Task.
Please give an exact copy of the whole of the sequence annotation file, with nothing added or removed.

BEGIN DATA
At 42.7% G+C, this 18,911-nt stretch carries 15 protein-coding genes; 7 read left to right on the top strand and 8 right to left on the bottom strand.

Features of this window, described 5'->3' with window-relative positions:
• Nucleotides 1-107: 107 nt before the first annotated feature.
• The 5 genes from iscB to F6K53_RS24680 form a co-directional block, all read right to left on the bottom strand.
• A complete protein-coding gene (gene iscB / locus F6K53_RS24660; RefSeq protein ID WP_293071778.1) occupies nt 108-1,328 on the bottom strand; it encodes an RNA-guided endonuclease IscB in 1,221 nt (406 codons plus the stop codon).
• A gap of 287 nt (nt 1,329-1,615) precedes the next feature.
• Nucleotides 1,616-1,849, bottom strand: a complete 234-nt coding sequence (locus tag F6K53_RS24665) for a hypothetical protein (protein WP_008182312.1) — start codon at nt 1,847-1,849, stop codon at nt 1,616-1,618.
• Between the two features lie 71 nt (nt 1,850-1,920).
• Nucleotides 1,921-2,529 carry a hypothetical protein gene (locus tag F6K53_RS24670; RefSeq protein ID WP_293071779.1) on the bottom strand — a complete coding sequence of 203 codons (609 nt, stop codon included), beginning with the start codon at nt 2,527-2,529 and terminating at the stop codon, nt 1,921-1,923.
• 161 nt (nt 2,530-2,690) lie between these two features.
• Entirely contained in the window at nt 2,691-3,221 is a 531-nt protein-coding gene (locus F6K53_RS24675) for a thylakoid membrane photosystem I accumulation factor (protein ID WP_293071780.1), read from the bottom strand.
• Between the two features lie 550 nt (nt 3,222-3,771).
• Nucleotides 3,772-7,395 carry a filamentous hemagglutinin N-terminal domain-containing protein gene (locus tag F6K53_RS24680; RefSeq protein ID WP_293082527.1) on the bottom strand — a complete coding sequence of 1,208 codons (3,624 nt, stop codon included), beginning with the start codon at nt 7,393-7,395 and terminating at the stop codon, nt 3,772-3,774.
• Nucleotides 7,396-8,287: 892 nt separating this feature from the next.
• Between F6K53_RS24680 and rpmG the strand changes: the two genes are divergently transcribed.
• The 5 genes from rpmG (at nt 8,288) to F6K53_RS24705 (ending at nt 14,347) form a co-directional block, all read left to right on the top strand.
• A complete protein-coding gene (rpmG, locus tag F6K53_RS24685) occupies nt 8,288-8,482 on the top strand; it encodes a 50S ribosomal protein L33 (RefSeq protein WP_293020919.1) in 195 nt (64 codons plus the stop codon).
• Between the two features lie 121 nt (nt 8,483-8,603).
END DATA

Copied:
At 42.7% G+C, this 18,911-nt stretch carries 15 protein-coding genes; 7 read left to right on the top strand and 8 right to left on the bottom strand.

Features of this window, described 5'->3' with window-relative positions:
• Nucleotides 1-107: 107 nt before the first annotated feature.
• The 5 genes from iscB to F6K53_RS24680 form a co-directional block, all read right to left on the bottom strand.
• A complete protein-coding gene (gene iscB / locus F6K53_RS24660; RefSeq protein ID WP_293071778.1) occupies nt 108-1,328 on the bottom strand; it encodes an RNA-guided endonuclease IscB in 1,221 nt (406 codons plus the stop codon).
• A gap of 287 nt (nt 1,329-1,615) precedes the next feature.
• Nucleotides 1,616-1,849, bottom strand: a complete 234-nt coding sequence (locus tag F6K53_RS24665) for a hypothetical protein (protein WP_008182312.1) — start codon at nt 1,847-1,849, stop codon at nt 1,616-1,618.
• Between the two features lie 71 nt (nt 1,850-1,920).
• Nucleotides 1,921-2,529 carry a hypothetical protein gene (locus tag F6K53_RS24670; RefSeq protein ID WP_293071779.1) on the bottom strand — a complete coding sequence of 203 codons (609 nt, stop codon included), beginning with the start codon at nt 2,527-2,529 and terminating at the stop codon, nt 1,921-1,923.
• 161 nt (nt 2,530-2,690) lie between these two features.
• Entirely contained in the window at nt 2,691-3,221 is a 531-nt protein-coding gene (locus F6K53_RS24675) for a thylakoid membrane photosystem I accumulation factor (protein ID WP_293071780.1), read from the bottom strand.
• Between the two features lie 550 nt (nt 3,222-3,771).
• Nucleotides 3,772-7,395 carry a filamentous hemagglutinin N-terminal domain-containing protein gene (locus tag F6K53_RS24680; RefSeq protein ID WP_293082527.1) on the bottom strand — a complete coding sequence of 1,208 codons (3,624 nt, stop codon included), beginning with the start codon at nt 7,393-7,395 and terminating at the stop codon, nt 3,772-3,774.
• Nucleotides 7,396-8,287: 892 nt separating this feature from the next.
• Between F6K53_RS24680 and rpmG the strand changes: the two genes are divergently transcribed.
• The 5 genes from rpmG (at nt 8,288) to F6K53_RS24705 (ending at nt 14,347) form a co-directional block, all read left to right on the top strand.
• A complete protein-coding gene (rpmG, locus tag F6K53_RS24685) occupies nt 8,288-8,482 on the top strand; it encodes a 50S ribosomal protein L33 (RefSeq protein WP_293020919.1) in 195 nt (64 codons plus the stop codon).
• Between the two features lie 121 nt (nt 8,483-8,603).